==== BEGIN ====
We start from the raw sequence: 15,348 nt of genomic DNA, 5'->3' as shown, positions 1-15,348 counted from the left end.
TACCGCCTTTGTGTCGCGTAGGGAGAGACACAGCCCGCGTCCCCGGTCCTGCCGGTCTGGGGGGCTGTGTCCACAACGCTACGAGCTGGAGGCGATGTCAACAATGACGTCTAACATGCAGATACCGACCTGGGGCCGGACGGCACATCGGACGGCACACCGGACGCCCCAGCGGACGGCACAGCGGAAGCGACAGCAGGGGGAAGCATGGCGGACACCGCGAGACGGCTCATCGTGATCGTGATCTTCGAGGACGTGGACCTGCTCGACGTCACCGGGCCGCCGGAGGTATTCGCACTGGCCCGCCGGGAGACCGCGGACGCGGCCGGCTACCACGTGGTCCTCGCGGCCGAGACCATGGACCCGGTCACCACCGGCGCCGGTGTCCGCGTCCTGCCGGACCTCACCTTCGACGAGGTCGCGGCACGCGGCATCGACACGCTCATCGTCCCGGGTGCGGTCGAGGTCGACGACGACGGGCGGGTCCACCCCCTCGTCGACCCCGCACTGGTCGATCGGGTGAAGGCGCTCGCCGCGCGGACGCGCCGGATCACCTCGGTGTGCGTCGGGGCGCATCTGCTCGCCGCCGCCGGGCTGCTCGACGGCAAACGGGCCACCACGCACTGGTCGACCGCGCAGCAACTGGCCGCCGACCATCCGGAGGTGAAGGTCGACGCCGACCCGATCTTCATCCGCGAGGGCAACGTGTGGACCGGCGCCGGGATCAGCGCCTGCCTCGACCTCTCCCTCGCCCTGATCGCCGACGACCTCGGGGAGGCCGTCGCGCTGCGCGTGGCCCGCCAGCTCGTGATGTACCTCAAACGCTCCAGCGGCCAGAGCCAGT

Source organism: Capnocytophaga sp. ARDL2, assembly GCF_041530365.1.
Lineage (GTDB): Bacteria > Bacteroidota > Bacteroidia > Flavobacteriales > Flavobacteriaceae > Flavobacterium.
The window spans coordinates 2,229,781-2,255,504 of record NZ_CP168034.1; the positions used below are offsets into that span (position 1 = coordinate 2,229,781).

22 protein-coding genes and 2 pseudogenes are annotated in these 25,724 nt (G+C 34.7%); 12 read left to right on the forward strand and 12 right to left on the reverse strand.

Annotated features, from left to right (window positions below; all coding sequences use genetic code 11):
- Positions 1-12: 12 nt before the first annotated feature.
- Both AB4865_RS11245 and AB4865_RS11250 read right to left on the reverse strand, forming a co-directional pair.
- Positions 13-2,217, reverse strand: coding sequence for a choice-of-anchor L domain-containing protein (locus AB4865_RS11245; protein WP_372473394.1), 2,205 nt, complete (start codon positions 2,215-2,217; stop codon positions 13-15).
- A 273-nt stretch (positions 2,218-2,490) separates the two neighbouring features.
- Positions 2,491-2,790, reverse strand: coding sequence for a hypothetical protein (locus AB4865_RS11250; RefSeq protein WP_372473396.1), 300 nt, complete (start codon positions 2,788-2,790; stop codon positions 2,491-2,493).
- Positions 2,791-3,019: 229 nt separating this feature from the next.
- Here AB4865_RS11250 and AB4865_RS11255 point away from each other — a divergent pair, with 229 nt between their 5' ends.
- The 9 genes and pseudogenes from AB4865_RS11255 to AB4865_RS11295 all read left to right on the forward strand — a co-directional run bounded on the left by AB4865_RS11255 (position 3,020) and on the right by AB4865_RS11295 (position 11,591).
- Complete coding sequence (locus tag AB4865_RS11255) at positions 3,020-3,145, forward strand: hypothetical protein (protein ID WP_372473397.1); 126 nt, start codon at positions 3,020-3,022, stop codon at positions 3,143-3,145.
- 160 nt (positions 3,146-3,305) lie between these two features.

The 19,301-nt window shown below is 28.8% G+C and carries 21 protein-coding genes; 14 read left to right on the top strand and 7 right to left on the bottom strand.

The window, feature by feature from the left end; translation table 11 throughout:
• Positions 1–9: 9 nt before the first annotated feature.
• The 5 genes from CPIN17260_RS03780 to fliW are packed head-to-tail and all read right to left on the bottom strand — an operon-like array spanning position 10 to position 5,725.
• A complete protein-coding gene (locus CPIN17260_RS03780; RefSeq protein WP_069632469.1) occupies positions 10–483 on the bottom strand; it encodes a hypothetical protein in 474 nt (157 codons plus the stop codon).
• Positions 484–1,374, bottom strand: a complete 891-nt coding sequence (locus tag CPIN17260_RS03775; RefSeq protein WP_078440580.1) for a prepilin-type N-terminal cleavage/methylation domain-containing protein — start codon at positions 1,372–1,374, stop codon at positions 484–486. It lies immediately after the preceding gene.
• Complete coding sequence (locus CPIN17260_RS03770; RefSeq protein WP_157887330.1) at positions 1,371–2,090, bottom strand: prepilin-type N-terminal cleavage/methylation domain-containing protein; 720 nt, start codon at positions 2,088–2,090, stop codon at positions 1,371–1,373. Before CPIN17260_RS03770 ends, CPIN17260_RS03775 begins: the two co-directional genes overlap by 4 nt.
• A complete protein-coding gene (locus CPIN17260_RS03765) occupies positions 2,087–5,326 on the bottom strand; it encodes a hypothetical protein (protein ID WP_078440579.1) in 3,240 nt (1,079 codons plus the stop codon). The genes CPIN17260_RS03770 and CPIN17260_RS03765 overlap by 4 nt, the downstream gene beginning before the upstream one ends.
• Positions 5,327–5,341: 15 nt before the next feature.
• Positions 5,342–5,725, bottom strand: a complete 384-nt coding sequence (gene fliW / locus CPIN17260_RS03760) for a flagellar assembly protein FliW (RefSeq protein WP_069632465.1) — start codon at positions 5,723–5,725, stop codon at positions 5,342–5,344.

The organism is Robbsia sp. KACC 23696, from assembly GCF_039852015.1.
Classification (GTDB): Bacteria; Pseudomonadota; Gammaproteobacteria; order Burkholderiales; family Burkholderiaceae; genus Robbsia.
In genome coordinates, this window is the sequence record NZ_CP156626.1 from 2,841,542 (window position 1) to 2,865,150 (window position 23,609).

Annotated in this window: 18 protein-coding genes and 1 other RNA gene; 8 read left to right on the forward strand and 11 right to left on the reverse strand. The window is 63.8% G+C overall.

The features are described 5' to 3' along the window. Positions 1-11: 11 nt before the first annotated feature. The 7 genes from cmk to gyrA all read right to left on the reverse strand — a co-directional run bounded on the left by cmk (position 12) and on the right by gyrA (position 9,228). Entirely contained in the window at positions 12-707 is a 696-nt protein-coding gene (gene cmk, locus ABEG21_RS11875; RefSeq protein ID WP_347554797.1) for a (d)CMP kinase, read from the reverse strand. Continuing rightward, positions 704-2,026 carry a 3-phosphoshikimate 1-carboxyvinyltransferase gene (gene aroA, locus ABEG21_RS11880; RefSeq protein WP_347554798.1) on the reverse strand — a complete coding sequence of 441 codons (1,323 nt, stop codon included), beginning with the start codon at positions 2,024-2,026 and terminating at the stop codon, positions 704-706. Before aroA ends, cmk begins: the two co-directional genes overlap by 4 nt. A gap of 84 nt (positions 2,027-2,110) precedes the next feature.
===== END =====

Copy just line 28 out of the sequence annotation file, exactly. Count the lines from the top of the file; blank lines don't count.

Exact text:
The organism is Robbsia sp. KACC 23696, from assembly GCF_039852015.1.